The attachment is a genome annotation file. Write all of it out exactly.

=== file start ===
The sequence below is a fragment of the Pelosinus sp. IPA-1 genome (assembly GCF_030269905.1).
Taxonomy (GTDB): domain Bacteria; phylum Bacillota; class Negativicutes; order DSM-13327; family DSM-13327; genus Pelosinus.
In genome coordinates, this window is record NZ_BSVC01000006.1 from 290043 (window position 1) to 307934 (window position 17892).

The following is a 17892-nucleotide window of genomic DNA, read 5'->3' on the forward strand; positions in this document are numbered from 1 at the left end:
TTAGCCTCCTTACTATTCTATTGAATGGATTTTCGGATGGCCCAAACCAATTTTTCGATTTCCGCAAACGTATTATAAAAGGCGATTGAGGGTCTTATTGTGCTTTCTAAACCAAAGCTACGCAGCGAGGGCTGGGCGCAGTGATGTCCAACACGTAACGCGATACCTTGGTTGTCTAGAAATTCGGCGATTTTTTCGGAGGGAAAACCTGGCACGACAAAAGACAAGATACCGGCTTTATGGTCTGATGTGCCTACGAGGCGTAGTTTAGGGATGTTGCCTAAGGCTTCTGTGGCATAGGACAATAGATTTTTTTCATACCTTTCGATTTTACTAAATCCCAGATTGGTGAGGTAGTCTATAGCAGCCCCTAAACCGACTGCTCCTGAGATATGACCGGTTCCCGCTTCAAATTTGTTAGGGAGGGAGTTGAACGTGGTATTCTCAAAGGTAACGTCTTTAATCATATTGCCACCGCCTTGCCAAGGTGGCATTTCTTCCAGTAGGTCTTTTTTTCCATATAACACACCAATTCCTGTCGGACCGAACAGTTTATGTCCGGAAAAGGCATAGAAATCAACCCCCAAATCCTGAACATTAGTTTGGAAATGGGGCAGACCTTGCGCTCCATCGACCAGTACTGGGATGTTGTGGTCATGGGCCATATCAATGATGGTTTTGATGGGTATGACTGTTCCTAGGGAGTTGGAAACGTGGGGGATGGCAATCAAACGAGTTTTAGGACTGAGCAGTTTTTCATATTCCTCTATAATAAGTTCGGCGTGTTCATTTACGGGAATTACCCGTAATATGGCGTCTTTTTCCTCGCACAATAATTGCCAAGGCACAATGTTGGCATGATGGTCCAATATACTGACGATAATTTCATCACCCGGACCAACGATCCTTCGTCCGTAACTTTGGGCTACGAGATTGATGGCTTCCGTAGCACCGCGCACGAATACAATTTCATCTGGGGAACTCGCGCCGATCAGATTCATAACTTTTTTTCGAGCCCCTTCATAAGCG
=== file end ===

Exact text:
The sequence below is a fragment of the Pelosinus sp. IPA-1 genome (assembly GCF_030269905.1).
Taxonomy (GTDB): domain Bacteria; phylum Bacillota; class Negativicutes; order DSM-13327; family DSM-13327; genus Pelosinus.
In genome coordinates, this window is record NZ_BSVC01000006.1 from 290043 (window position 1) to 307934 (window position 17892).

The following is a 17892-nucleotide window of genomic DNA, read 5'->3' on the forward strand; positions in this document are numbered from 1 at the left end:
TTAGCCTCCTTACTATTCTATTGAATGGATTTTCGGATGGCCCAAACCAATTTTTCGATTTCCGCAAACGTATTATAAAAGGCGATTGAGGGTCTTATTGTGCTTTCTAAACCAAAGCTACGCAGCGAGGGCTGGGCGCAGTGATGTCCAACACGTAACGCGATACCTTGGTTGTCTAGAAATTCGGCGATTTTTTCGGAGGGAAAACCTGGCACGACAAAAGACAAGATACCGGCTTTATGGTCTGATGTGCCTACGAGGCGTAGTTTAGGGATGTTGCCTAAGGCTTCTGTGGCATAGGACAATAGATTTTTTTCATACCTTTCGATTTTACTAAATCCCAGATTGGTGAGGTAGTCTATAGCAGCCCCTAAACCGACTGCTCCTGAGATATGACCGGTTCCCGCTTCAAATTTGTTAGGGAGGGAGTTGAACGTGGTATTCTCAAAGGTAACGTCTTTAATCATATTGCCACCGCCTTGCCAAGGTGGCATTTCTTCCAGTAGGTCTTTTTTTCCATATAACACACCAATTCCTGTCGGACCGAACAGTTTATGTCCGGAAAAGGCATAGAAATCAACCCCCAAATCCTGAACATTAGTTTGGAAATGGGGCAGACCTTGCGCTCCATCGACCAGTACTGGGATGTTGTGGTCATGGGCCATATCAATGATGGTTTTGATGGGTATGACTGTTCCTAGGGAGTTGGAAACGTGGGGGATGGCAATCAAACGAGTTTTAGGACTGAGCAGTTTTTCATATTCCTCTATAATAAGTTCGGCGTGTTCATTTACGGGAATTACCCGTAATATGGCGTCTTTTTCCTCGCACAATAATTGCCAAGGCACAATGTTGGCATGATGGTCCAATATACTGACGATAATTTCATCACCCGGACCAACGATCCTTCGTCCGTAACTTTGGGCTACGAGATTGATGGCTTCCGTAGCACCGCGCACGAATACAATTTCATCTGGGGAACTCGCGCCGATCAGATTCATAACTTTTTTTCGAGCCCCTTCATAAGCG